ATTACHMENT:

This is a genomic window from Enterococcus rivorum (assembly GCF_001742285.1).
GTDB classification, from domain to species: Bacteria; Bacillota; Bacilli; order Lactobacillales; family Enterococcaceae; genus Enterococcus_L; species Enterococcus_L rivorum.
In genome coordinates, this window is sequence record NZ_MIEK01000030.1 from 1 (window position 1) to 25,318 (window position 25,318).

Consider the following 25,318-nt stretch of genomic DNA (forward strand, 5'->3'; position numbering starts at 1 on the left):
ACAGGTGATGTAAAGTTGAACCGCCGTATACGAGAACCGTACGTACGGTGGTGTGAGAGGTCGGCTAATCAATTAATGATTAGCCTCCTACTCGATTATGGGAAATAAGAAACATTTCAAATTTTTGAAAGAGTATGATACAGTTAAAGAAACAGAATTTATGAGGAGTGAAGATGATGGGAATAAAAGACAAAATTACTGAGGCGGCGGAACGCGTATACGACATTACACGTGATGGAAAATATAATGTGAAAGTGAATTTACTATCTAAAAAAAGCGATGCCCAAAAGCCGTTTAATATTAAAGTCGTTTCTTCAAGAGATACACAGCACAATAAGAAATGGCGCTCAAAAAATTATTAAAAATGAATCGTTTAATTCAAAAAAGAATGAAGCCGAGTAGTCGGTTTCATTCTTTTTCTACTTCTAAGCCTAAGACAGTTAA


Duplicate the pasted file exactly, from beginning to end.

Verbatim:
This is a genomic window from Enterococcus rivorum (assembly GCF_001742285.1).
GTDB classification, from domain to species: Bacteria; Bacillota; Bacilli; order Lactobacillales; family Enterococcaceae; genus Enterococcus_L; species Enterococcus_L rivorum.
In genome coordinates, this window is sequence record NZ_MIEK01000030.1 from 1 (window position 1) to 25,318 (window position 25,318).

Consider the following 25,318-nt stretch of genomic DNA (forward strand, 5'->3'; position numbering starts at 1 on the left):
ACAGGTGATGTAAAGTTGAACCGCCGTATACGAGAACCGTACGTACGGTGGTGTGAGAGGTCGGCTAATCAATTAATGATTAGCCTCCTACTCGATTATGGGAAATAAGAAACATTTCAAATTTTTGAAAGAGTATGATACAGTTAAAGAAACAGAATTTATGAGGAGTGAAGATGATGGGAATAAAAGACAAAATTACTGAGGCGGCGGAACGCGTATACGACATTACACGTGATGGAAAATATAATGTGAAAGTGAATTTACTATCTAAAAAAAGCGATGCCCAAAAGCCGTTTAATATTAAAGTCGTTTCTTCAAGAGATACACAGCACAATAAGAAATGGCGCTCAAAAAATTATTAAAAATGAATCGTTTAATTCAAAAAAGAATGAAGCCGAGTAGTCGGTTTCATTCTTTTTCTACTTCTAAGCCTAAGACAGTTAA